08 June 2024

Tribute to Collaborative Dungeon Creation

tl;dr: trying to recall a genius blogpost on collaborative dungeon creation as 'forces of nature'

This is an attempt to replicate a genius blogpost I found years ago and has eluded me since. Hopefully the original author will rock up and go 'hey, thats my idea' so I can finally link it. In the absence, let me tell you a tale of a genius idea, gather round the campfire comrades... The inestimable DIY & Dragons questioned if it might be Tom Dowlers "How to Host A Dungeon" - and from that tip I found the post I was thinking off - Dyson Logos doing a test of How to Host a Dungeon. So I am actually mis-remembering this as a multi-player experience which perhaps could be another way to do it. Anyway, all that follows was written before I found this out, please view it in that light.

Fado, fado, there was an idea that if you were a DM with access to multiple pools of players, you could use some of them to set situations that would then serve as challenges for others.

The original post addressed dungeons but in the hope of appeasing Joesky's ghost I am going to generalise it a bit to make it a tool for any setting.

So breaking that down into a procedure:
1. Kick it off by picking a base location type - a temple, dungeon, cavern, etc. Sketch out some part of that to get things started.
2. Everyone around the table then chooses to act as a force that has altered the space over time - dwarven miners, burrowing dragons, lava flows, a wizard (there is always a wizard).
3. Go around the table adding to or modifying the base location in a way that matches thematically to that force.
4. Repeat #3 until you have a sufficiently large or interesting location

Show by doing - say the base location is an underground cave and we have our four proposed forces above we could have three rounds.

The Dwarves dig out a mining gallery, the dragon dumps their hoard in the centre of the cave, the lava tube player things they got an un-fun force to play and sticks a river of lava off to one side. The wizard decides to stick a portal in an offshoot cavern.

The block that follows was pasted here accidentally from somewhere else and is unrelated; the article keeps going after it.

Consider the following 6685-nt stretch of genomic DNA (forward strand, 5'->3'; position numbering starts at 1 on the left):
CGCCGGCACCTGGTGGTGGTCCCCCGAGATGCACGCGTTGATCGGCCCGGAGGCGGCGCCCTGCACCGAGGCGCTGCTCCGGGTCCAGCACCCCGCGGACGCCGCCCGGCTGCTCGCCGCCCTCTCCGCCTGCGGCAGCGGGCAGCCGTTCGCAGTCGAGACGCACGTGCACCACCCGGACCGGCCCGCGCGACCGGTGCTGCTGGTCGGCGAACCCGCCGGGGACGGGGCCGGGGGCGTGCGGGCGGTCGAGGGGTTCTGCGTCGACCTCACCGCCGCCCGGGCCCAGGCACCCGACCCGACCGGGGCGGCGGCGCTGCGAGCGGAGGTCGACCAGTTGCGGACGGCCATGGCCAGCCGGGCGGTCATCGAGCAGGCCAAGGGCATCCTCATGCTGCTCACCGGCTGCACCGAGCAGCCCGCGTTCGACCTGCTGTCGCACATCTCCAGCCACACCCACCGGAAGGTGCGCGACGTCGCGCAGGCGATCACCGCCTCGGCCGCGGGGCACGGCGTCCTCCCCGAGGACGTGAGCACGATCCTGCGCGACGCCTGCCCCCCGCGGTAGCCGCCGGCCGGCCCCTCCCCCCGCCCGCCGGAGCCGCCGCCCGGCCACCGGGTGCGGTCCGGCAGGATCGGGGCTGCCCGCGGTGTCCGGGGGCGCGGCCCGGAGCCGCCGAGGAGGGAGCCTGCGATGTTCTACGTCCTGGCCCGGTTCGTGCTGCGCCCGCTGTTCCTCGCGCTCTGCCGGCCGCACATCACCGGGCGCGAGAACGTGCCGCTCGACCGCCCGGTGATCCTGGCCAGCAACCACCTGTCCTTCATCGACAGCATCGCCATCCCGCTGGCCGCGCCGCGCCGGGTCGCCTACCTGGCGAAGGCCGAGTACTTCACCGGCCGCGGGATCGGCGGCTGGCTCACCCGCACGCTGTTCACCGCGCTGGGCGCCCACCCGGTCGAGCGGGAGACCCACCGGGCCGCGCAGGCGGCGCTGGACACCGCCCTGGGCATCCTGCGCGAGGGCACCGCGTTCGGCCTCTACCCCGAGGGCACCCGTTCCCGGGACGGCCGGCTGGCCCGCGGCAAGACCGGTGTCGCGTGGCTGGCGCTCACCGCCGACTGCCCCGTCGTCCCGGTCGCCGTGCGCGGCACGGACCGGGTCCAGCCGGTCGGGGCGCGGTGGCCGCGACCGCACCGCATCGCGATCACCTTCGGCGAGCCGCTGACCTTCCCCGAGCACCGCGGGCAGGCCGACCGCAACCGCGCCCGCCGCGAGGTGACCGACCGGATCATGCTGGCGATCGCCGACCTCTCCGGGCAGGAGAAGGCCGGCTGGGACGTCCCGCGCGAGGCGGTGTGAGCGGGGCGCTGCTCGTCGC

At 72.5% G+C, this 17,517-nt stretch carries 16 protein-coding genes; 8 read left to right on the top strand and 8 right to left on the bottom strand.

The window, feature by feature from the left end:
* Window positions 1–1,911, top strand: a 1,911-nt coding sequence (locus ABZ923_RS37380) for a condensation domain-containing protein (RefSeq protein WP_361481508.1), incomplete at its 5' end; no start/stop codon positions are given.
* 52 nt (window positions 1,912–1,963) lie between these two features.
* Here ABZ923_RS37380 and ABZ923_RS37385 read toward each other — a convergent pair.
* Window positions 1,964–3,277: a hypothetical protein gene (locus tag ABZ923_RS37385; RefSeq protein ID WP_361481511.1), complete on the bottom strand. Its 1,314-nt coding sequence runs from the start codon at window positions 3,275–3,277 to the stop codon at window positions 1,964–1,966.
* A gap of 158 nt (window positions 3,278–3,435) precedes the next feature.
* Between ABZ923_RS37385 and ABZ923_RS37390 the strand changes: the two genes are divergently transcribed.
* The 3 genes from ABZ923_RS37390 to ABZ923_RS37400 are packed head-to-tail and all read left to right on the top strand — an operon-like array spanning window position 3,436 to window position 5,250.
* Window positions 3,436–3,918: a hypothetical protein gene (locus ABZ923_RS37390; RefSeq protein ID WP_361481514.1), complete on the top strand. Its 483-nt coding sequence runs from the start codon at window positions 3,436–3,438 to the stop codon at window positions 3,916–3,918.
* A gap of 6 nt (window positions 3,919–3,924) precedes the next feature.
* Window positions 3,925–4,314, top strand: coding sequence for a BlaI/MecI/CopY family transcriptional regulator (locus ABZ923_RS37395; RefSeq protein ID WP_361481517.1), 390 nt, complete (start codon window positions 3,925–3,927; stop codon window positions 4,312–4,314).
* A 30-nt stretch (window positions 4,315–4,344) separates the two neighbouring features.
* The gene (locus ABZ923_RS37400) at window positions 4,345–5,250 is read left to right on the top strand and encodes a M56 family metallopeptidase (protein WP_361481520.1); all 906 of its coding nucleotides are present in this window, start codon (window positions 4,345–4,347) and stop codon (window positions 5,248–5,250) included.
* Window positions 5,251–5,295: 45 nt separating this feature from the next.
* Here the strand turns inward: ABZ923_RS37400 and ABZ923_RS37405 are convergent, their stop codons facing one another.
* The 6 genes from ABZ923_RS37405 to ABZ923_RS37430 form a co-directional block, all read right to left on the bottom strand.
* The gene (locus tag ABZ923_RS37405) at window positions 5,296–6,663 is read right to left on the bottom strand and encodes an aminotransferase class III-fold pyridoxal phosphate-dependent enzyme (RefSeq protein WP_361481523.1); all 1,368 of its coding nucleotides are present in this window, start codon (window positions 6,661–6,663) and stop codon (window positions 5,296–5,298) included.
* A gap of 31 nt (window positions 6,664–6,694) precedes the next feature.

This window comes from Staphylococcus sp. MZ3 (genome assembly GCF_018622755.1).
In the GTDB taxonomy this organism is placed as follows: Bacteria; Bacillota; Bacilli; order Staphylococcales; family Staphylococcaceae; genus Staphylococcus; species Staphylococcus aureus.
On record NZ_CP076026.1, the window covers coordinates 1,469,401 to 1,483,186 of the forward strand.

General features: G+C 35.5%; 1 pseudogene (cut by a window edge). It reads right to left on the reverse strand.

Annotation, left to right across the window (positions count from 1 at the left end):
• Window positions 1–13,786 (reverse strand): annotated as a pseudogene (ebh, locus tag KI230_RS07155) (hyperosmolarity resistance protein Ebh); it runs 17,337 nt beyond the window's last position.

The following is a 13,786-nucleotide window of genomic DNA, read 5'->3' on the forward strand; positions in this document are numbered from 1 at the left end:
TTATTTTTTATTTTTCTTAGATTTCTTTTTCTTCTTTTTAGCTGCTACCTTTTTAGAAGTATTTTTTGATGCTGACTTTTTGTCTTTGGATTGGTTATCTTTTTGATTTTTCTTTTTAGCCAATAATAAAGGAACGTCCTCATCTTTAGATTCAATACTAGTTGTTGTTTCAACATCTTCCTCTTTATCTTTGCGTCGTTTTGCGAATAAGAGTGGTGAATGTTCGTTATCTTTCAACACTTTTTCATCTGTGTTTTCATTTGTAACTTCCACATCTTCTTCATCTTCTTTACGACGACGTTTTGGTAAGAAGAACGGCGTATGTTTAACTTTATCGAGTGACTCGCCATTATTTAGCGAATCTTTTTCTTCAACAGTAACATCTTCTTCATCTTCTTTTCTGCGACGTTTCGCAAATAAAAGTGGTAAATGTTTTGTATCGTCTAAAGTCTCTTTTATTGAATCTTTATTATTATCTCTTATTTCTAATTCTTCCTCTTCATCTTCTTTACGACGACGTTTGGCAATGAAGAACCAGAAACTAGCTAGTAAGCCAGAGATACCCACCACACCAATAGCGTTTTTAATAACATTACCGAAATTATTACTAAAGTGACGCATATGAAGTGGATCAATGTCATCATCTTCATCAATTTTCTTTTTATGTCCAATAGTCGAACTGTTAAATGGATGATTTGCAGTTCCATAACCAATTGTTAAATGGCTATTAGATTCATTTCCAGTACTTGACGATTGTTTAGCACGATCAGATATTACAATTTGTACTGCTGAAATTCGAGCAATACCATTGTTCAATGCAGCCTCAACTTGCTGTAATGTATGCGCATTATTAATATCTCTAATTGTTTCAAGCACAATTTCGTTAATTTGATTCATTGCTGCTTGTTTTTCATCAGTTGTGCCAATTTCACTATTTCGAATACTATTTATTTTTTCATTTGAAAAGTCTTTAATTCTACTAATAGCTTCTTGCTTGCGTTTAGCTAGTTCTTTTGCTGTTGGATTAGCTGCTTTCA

The dwarf player has a false start then decides to bridge the lava river to a big honking underground gate. The dragon digs a giant pit of spikes in the other entry to their hoard-cave. The lava player brackets the cavern system with another lava river. The wizard decides to infest the mines with skeletons.

The dwarf player decides to stick another bridge over the second lava river. The dragon player decides to make it that their hoard sits on a pillar in the cavern. The lava player decides to flood the cavern with lava. There is some argument about how the lava player should have been given red. Everyone agrees it is too late now. The wizard fills the lava flows with salamanders to make up for it.

Roughly, that is how this is supposed to go. The original was more elegant, more beautiful and probably had some useful tables. I do think the methodology is good for any type of setting and is a good way for a DM to get an unexpected dungeon with a lot of interesting features fast. Even if they subsequently extend it, the bones of it worked up with this technique will make it something more than the DM would have come up with alone.

The secret ingredient to this technique over other collaborative worldbuilding I have seen is the relatively dense pass-and-re-pass over the same terrain that different player/forces made, barnacling the location with overlapping features like a real place and giving a sense of the places evolution with some things pre-dating other things.

To paraphrase Tenacious D - this is not that genius blogpost, this is just a tribute, but I hope it helps propagate what looked like a really great idea.

[To close out - find some examples of 'How to Host a Dungeon' being used in action by those with a far greater talent for art on Chaudron Chromatique]

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